Another recent development, according to Sax, is the "mainstreamification" of gastronomy. "There are some people who are serious epicureans and loathe the fact that something pure can become so diluted by mass culture. Then there are people who like to eat trends but can't be bothered to read about them. But ultimately, whoever you are, wherever you're from, what you eat is part of a trend or a movement. It's almost completely unavoidable."
Kale is a case in point. You see someone eating kale and you immediately assume they are wealthy, special, or hip. Does that make white sugar, food of the poor, scourge of the soul-cycling, upper-middle class Western world?
In the UK there has been more of a readjustment of priorities since the recession, with an emphasis on comfort eating, pub food, and local ingredients. Think the rise of microbrewed lager, Welsh rarebit, and crumble, now served in loftier environs. We can now afford to travel again, too, which explains the resurgence of Asian food tourism—in particular Vietnamese and Korean.
Of course, the power of food trends have their drawbacks. Many trends have become gender-led. Women are often more susceptible to any trend which promises weight loss, which is the likely culprit for why the no-carb trend won't quit. That said, men are getting to be equally conditioned, weakening under the drip-drip onslaught of protein and Paleo diets that promise bigger guns and, let's face it, with all that new, lean muscle: loads of sex. Neither are balanced life plans.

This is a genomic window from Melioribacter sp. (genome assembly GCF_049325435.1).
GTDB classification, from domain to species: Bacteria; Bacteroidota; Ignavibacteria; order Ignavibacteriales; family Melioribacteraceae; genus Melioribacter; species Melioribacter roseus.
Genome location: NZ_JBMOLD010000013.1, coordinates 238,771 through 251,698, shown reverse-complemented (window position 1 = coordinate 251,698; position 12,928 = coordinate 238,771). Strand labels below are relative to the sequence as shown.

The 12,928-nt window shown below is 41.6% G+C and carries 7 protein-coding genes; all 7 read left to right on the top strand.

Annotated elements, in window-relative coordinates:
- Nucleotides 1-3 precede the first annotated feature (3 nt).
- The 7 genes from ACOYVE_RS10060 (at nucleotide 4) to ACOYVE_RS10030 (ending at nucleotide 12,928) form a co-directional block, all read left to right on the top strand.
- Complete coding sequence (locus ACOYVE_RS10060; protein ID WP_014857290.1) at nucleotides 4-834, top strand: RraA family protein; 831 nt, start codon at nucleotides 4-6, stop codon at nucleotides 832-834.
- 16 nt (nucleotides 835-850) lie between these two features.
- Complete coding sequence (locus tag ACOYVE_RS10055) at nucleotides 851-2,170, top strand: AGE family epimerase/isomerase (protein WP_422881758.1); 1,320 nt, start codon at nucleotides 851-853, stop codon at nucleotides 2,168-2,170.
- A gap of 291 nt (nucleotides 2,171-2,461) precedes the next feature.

So what's next? "High end ramen noodles, I think," says Sax in a heartbeat. Like posh Pot Noodles? "Sure. We're only going to embrace Asian cuisine more and more, and you guys already have high end Indian dining down. Vinegars, heritage grains, and black rice as well. These are health and agricultural trends which I suspect will boom." Lo and fucking behold, a slew of ramen places are now popping up at the rate of bakeries on London's St. Giles High St.—once home to quiet, unassuming gay cafés serving pudding bowls of frothy coffee.
Another chef I spoke to admitted with spectacular chagrin that he thinks "we'll be hearing a lot more about alternative protein sources; insects, weird fish, squirrel and other invasive species. I'm also sure, though, that we'll continue to hear about frankenpastries like cronuts and waffagatos because it's still a fun concept to some people. We young trendies forget that we're not the centre of the universe sometimes."
If trends are anything to go by, Sax even concedes that this cycle of innovation might well replicate fashion to the extreme. In a word, normcore—last spring's completely made up idea of dressing in a bland, conventional, nondescript way. Forget craft beer and Mason jar cocktails. "It's hard to make distinctions," says Sax, "but I guess, in the food sense, that'd be akin to hipsters eating tuna sandwiches."
Well, Pret A Manger's fucked, then.